24 killed in DR Congo attacks, 15 missing: Monitor

Suspected ADF rebels attacked, torched several villages in Beni region, according to local group.

24 killed in DR Congo attacks, 15 missing: Monitor

The death toll in rebel attacks in eastern Democratic Republic of Congo over the weekend shot up from seven to 24 as more bodies were found, a civil society group said on Monday.

Some 15 more people remain missing after attacks in North Kivu province’s Beni region that have been blamed on Allied Democratic Forces (ADF) rebels.

The first attack on Saturday targeted a locality called Mamove, while another later that night was reported in an area on the Beni-Kasindi road leading to the border with Uganda.

“The provisional death toll was seven, including women and men, but it climbed after more bodies were found in three surrounding villages,” said Kinos Katuho, head of a civil society group in Mamove.

Several villages were torched in the attacks, he added.

The situation remains volatile in several villages “because the army has switched attention to fighting M23 rebels,” said Katuho, calling for an immediate military operation in Beni.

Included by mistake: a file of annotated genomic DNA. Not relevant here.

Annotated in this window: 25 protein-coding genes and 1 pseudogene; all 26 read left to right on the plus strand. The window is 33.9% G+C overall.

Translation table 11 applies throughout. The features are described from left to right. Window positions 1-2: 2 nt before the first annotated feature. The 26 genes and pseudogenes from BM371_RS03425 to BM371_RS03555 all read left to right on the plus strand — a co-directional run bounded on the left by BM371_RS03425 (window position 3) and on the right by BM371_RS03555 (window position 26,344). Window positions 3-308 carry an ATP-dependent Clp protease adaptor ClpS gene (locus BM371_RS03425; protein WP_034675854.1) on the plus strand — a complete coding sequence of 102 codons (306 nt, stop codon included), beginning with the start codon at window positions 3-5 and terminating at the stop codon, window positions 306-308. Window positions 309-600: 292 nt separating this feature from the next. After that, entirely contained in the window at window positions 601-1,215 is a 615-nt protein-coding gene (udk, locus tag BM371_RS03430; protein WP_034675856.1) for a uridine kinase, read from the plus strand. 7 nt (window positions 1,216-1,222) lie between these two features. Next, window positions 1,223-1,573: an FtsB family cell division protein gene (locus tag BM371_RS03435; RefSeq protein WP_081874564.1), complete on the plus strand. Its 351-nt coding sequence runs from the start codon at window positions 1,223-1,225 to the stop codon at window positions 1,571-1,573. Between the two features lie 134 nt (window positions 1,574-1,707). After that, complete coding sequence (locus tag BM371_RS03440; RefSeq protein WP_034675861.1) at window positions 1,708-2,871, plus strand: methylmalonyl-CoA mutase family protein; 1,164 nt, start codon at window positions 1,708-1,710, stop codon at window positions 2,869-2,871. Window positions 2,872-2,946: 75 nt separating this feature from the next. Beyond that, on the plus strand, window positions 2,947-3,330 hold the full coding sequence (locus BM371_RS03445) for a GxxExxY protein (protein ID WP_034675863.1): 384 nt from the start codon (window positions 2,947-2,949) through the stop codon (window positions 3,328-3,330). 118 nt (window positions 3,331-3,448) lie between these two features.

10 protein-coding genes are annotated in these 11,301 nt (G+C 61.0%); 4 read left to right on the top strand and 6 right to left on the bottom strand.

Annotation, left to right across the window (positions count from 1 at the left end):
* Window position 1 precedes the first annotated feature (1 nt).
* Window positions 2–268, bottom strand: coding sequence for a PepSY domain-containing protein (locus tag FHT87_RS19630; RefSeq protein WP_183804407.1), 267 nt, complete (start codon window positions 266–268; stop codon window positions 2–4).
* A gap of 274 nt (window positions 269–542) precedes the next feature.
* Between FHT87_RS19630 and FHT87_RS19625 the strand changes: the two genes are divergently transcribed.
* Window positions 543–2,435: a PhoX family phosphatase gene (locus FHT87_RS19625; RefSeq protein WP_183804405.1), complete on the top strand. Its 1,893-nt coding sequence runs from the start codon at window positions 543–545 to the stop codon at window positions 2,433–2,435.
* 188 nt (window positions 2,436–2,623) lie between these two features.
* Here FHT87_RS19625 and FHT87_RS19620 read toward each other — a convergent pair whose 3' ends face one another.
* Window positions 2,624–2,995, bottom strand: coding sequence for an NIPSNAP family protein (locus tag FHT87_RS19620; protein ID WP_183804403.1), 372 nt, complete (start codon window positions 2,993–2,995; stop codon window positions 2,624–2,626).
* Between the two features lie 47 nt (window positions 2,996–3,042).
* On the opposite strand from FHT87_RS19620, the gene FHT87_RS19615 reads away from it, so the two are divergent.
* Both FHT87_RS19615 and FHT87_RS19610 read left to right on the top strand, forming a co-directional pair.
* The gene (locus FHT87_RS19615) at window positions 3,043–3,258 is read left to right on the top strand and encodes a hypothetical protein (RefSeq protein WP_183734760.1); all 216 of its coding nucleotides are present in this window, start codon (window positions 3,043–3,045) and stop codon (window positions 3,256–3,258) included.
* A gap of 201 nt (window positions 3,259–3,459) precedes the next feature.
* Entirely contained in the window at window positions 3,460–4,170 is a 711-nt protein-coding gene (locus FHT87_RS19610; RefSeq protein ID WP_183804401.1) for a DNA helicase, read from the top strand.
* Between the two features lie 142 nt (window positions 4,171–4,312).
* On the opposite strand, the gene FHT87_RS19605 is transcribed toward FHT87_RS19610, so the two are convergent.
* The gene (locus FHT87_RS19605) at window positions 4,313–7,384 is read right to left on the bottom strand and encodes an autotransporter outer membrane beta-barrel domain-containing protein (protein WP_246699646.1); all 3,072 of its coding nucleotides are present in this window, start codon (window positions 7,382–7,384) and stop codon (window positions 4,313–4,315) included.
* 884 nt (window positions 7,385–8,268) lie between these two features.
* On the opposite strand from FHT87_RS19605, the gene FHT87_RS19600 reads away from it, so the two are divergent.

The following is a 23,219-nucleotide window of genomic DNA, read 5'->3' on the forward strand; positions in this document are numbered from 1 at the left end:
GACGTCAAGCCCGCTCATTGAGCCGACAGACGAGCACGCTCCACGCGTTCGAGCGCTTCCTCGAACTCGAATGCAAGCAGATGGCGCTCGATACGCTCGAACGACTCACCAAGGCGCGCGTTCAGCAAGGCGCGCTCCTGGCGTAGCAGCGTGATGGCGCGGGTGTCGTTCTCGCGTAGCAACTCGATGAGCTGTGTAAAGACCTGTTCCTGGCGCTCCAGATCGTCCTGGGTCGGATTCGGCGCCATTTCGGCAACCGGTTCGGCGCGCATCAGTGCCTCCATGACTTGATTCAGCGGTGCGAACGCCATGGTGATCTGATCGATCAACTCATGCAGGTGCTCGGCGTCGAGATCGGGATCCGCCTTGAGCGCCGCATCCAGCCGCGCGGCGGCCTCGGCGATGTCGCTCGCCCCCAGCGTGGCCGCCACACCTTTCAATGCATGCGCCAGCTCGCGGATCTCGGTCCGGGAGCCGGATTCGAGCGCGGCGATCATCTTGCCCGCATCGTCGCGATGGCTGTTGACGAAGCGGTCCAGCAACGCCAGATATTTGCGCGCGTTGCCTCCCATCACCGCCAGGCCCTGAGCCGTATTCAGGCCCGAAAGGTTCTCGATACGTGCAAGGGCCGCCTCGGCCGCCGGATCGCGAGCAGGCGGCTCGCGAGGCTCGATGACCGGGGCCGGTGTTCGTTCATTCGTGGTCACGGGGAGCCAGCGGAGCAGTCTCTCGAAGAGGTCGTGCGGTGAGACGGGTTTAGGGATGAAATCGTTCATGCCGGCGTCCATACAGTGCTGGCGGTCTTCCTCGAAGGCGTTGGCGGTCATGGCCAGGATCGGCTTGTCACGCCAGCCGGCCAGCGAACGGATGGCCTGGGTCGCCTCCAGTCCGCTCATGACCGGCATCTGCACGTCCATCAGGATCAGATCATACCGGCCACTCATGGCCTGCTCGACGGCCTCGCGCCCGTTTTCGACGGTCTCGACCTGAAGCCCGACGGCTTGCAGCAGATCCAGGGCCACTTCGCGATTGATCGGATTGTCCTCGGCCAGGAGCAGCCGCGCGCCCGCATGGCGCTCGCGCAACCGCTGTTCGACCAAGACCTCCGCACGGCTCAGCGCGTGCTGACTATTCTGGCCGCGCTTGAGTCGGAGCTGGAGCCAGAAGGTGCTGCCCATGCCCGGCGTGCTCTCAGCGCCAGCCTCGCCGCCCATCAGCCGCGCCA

Col. Charles Omeanga, military administrator for Beni, also confirmed the weekend assaults.

However, he urged locals to stay calm and said the “ADF rebels are being pursued.”

The group has carried out attacks in eastern DR Congo for over two decades, with joint operations launched by Congolese and Ugandan forces last November doing little to improve the situation.

Amid relentless insecurity and deadly violence, the East African Community regional group last week approved the formation of a joint military force to secure peace in DR Congo.

ADF: From Uganda to DR Congo

The ADF was formed in Uganda in the early 1990s with the aim of ousting long-serving President Yoweri Museveni, whom the rebels accused of persecuting Muslims.

After a major offensive by the Ugandan army in 2001, the group relocated to North Kivu in DR Congo, where it has been blamed for thousands of deaths over the past two decades.

The ADF re-emerged as a major threat in 2014 with a wave of attacks on Congolese civilians, before pledging allegiance to the Daesh/ISIS terrorist group in 2019.

Last year, the US placed the ADF on its list of Daesh/ISIS affiliates.

Hüseyin Demir

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